Obvious Child

Obvious Child

Obvious Child

Comedy about a Brooklyn comedian, Donna, who suffers a trifecta of suck: she gets dumped, fired and pregnant just in time for Valentine’s Day. Described by Variety as "a romantic comedy that dares to consider the subject of abortion suitable for date-night crowds." Stars Jenny Slate (Parks and Recreations), Jake Lacy (The Office), Gaby Hoffmann (Crystal Fairy and the Magical Cactus) and David Cross (Arrested Development).

"Donna's unapologetically lewd, warmhearted wit is pretty irresistible with audiences. When she gets heartlessly “dumped up with” by her two-timing boyfriend, Donna plunges into some light stalking and heavy moping. Hitting a serious low point, she performs a dreary set of break-up vengeance and Holocaust jokes and drunkenly falls into bed with a nice young professional named Max - not remotely her type. A few weeks later, condoms be damned, she’s pregnant. Now Donna, incapable of telling anything but the naked truth when she’s on stage, will resort to any means to avoid telling Max the score. As her date with Planned Parenthood draws near, she must confront her doubts and fears like never before." (Sundance Film Festival)

Red Crown (Producer's Award), Sundance Film Festival 2014
2014Rating: R13, Offensive language and sexual references83 minsUSA
ComedyRomance

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Obvious Child / Reviews

Variety

Variety

Slate shines in a romantic comedy that dares to consider the subject of abortion suitable for date-night crowds.

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Total Film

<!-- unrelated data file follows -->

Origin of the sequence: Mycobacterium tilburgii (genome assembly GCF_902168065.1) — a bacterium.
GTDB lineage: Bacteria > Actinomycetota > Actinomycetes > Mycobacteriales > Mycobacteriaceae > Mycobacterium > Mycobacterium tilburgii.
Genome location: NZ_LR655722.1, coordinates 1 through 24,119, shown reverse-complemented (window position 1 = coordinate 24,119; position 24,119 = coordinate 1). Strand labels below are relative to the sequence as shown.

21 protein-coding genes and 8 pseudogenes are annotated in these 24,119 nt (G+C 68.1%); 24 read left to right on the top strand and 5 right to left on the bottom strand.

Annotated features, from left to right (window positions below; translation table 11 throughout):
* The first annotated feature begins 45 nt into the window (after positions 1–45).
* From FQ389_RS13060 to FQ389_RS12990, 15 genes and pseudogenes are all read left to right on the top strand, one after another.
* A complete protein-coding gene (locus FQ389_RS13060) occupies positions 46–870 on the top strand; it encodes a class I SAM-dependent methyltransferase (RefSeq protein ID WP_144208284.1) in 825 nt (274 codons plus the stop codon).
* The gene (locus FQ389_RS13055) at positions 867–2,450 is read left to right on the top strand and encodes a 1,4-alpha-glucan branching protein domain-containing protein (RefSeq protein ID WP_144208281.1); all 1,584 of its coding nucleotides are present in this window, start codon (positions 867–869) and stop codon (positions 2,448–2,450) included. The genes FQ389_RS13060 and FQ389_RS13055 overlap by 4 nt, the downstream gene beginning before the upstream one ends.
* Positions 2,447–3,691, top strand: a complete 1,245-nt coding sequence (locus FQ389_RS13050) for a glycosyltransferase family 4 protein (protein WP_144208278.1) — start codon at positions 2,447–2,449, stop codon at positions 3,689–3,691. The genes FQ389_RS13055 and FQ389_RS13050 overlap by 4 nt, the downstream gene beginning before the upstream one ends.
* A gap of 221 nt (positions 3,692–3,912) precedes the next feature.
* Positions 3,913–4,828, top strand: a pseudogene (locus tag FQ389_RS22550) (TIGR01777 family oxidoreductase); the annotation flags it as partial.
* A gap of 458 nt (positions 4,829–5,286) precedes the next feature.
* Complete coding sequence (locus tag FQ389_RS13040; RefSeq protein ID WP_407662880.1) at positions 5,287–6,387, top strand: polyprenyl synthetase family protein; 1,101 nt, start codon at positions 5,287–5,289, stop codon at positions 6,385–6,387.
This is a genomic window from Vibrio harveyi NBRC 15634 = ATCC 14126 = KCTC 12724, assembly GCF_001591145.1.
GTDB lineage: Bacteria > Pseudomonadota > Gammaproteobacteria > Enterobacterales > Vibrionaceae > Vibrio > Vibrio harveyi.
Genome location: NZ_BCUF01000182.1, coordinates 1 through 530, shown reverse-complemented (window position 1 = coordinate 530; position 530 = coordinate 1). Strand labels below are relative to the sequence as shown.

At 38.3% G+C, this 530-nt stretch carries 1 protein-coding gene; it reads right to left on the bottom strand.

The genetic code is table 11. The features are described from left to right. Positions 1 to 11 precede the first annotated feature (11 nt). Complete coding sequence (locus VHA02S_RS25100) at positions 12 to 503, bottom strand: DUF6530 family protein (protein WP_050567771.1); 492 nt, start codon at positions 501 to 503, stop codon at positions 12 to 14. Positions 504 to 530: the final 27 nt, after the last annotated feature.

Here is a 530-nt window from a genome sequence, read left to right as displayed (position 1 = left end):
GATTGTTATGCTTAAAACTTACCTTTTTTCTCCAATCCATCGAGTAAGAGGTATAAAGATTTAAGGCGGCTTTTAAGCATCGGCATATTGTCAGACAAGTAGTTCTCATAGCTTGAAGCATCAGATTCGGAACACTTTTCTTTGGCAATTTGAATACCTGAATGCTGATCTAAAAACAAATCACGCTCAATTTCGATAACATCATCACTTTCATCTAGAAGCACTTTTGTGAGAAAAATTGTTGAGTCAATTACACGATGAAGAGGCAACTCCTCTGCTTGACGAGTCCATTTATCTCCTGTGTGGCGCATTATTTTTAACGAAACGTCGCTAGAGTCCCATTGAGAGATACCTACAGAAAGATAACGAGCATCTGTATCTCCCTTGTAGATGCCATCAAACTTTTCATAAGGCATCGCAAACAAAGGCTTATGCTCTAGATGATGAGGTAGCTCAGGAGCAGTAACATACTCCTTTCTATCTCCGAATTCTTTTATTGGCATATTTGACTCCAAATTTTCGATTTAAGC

Total Film

Fizzing with neurosis and nervous gags, Jenny Slate's winning odd-couple romance with a gawky Jake Lacy carries the movie over the odd comic misfire.

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The Guardian

The Guardian

Robespierre's admirably forthright romcom remains good-natured as it flies the flag for a woman's right to choose.

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The Dissolve

The Dissolve

A well-realized, straight-ahead rom-com, one with the potential to reinvigorate a genre that's been flagging for decades.

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Sydney Morning Herald

Sydney Morning Herald

This is a rare example of a film about a creative type in which the process of transforming life into art is shown plausibly and in some detail.

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SBS

SBS

The sisterhood is here and seeing it at work, getting on with the business of living, is actually very moving.

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Hollywood Reporter

Hollywood Reporter

Raunchy humor laced with gradually revealed vulnerability makes for a winning combination... a wildly funny and appealing female-centric comedy.

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Empire Magazine

Empire Magazine

Sharp, funny and feeling, this isn't just Juno-meets-Girls but a smart film that tackles real-life issues with rare frankness.

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